A rather large order of Minden Austrian infantry and some Russian cannon with crew arrived today, part of a (late) 50th birthday present to myself.  Everything was packaged (taped into bubble wrap and with foam peanuts surrounding everything), labelled very carefully by proprietor Jim "Der Alte Fritz" Purky, and it arrived safely just a couple of days after the order was filled and sent.  Now all I need is the time to paint them.  

In any case, these are the miniatures you want for the War of the Austrian Succession and the Seven Years War in my view.  If the mid-late 18th century is your thing, you cannot go wrong with these particular figuresAnd of course they work well with those by RSM95, Crann Tara, Eureka, and the Fife & Drum American War of Independence range too.

On another note entirely, the three of us managed to get out on skis or a while early this afternoon.  It was a perfect day for it here in Mid-Michigan with cold temperatures, powdery snow, and almost no one else around save for one woman who passed by us twice, said hello, and skied on her way.  Just quiet woods, an occasional breeze in the trees, and stillness all around.  One of my most favorite things to do.  

The Young Master is coming along nicely too.  Not exactly fast yet, but he has the diagonal stride of classic Nordic skiing down, can glide forward, climb hills, and schuss down the other side without falling.  Not bad for only two previous winters on skis.  Not bad at all. 

-- Stokes

The Grand Duchess and Young Master on skis earlier this afternoon.

29 January 2017

Saturday Evening Painting. . .

Grenadiers of the Kreisinfanterieregiment Fürstenberg, who look remarkably like some old grumblers I painted way back in 2007!

The first pair of replacement Minden standard bearers for my line infantry regiments is almost finished.  Just sword scabbards, hilts, and neckstocks to do and then Bob is your mother's brother as the saying goes.  Once that is done, it will be time to work on the two flags and cords.  The poles will be made from brass rod, the cords come from Front Rank, I thinkI bought, in any case, two packs of these back in 2014 specifically for the planned reflagging.  Funny how it always seems to take a couple of years for plans to reach the actual doing stage!  If only I had two or three more pairs of arms.  The Human Centipede Goes Wargaming.  Now there's a horror film for you!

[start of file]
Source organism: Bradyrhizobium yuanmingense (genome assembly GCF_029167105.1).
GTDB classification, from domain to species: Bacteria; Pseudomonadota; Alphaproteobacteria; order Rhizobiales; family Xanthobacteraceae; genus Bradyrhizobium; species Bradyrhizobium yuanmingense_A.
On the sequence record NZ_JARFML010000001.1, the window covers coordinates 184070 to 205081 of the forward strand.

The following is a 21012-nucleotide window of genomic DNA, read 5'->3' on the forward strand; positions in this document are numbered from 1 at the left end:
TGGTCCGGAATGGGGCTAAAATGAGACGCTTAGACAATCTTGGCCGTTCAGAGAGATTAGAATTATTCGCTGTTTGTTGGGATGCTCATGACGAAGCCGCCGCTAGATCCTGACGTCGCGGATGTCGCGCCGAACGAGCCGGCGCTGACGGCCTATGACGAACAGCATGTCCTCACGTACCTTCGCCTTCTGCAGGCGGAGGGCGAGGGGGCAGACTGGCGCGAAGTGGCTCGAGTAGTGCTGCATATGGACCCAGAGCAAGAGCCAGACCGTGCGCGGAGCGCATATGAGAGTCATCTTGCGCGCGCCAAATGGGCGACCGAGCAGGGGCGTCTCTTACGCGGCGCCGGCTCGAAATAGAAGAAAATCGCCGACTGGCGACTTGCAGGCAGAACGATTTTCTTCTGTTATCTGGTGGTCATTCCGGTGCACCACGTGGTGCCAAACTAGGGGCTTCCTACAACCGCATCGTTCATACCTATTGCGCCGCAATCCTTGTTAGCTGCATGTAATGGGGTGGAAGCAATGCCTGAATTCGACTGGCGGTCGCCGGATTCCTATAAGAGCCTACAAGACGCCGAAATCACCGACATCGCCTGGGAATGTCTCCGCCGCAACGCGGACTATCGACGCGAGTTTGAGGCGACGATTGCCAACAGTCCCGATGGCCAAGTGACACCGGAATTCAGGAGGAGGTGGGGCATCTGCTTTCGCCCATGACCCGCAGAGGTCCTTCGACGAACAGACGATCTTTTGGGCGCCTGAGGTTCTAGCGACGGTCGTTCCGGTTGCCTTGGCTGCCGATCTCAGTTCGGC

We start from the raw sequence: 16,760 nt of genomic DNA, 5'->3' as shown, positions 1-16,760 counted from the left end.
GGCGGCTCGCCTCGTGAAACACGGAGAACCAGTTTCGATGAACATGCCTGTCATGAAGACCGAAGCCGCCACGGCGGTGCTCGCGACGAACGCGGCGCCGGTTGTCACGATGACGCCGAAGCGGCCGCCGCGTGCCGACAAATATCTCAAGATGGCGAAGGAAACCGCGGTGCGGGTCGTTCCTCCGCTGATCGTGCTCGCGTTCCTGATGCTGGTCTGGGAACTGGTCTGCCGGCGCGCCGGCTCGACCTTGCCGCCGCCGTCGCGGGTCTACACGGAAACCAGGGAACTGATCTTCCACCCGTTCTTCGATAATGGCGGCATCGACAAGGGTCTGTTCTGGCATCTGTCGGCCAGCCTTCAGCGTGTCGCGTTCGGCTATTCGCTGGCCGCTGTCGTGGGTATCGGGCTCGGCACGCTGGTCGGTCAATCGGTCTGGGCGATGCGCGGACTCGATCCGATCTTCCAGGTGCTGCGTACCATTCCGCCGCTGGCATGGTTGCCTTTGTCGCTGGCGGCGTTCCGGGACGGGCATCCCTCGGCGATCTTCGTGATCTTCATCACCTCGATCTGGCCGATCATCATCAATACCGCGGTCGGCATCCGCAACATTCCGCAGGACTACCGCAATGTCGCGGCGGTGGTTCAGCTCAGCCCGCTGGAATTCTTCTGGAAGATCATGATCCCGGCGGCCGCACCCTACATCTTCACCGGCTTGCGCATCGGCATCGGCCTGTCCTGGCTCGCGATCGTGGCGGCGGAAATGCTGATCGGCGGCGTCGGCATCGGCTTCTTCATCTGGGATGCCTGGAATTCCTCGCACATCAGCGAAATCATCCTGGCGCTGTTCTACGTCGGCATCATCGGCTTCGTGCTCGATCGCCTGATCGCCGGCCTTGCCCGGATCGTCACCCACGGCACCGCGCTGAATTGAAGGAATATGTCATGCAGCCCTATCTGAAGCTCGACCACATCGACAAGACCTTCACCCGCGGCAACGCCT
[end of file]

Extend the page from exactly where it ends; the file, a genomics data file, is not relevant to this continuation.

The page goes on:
Anyway, for the flags themselves, I will try something a bit different this time.  My usual modus operandi for many years now has been to print out a flag on plain old white copy paper, cut it out, carefully attach it to the pole with thinned white glue, shape it a bit, and then paint carefully over the designs with acrylic paint to make things sturdier and more permanent as well as to impart my own painting style (really??!!) and help everything blend together more effectively.  Computer printer inks fade with time, and, frankly, commercially produced flags look too perfect in my view.

Last year about this time, I painted a couple of conjectural flags for a regiment of Ernestine Saxon infantry, and followed the same procedure but with a slightly smaller piece of aluminum foil between the two paper halves.  This helps the flag to keep its shape without flexing into something less inspiring once the white glue dries.  I was pleasantly surprised with the results.  Something approaching what looks like two silk flags whipping around in the breeze as they are carried into battle at the head of their regiment.  Of course, the addition of gold cords and tassels certainly helps.

A reprise of the aforementioned Ernestine Sachsen regiment (with Kurmainz Grenadiers attached) from last spring just after they were finally attached to Litko bases after all painting and glossing was completed.  The flags turned out reasonably well all things considered.

This time around, I have got hold of a tablet of Chinese-made rice or calligraphy paper, which, since it does not have sizing in it, should be much easier to shape in a realistic way after painting.  At least in theory.  This type of paper is also highly absorbent, so my source of information on all this suggests using acrylic hobby paints at full value rather than in diluted form.   

And where, pray tell, did I learn about all of this?  Well, the internet is a wonderful thing, or it can be if you don't mind wading through all of the garbage.  I came across an interesting video on this way to create more realistic wargame flags two or three years ago on YouTube.  Here is the link for those who might be interested.  As my artist/photographer/sculptor mother says at 72, "You can find out about and learn how to do anything on YouTube!"  Kids, don't try this at home.
It is worth noting that there are still a few people around who create their flags totally by hand, from start to finish, sketching the design by pencil first and then painting in the various details to produce stunning examples of our craft.  And how I wish my own hand and artistic abilities were up to the same level of raw talent and skill.  Sadly that's not the case.  My own method seems like a reasonable compromise between the two however.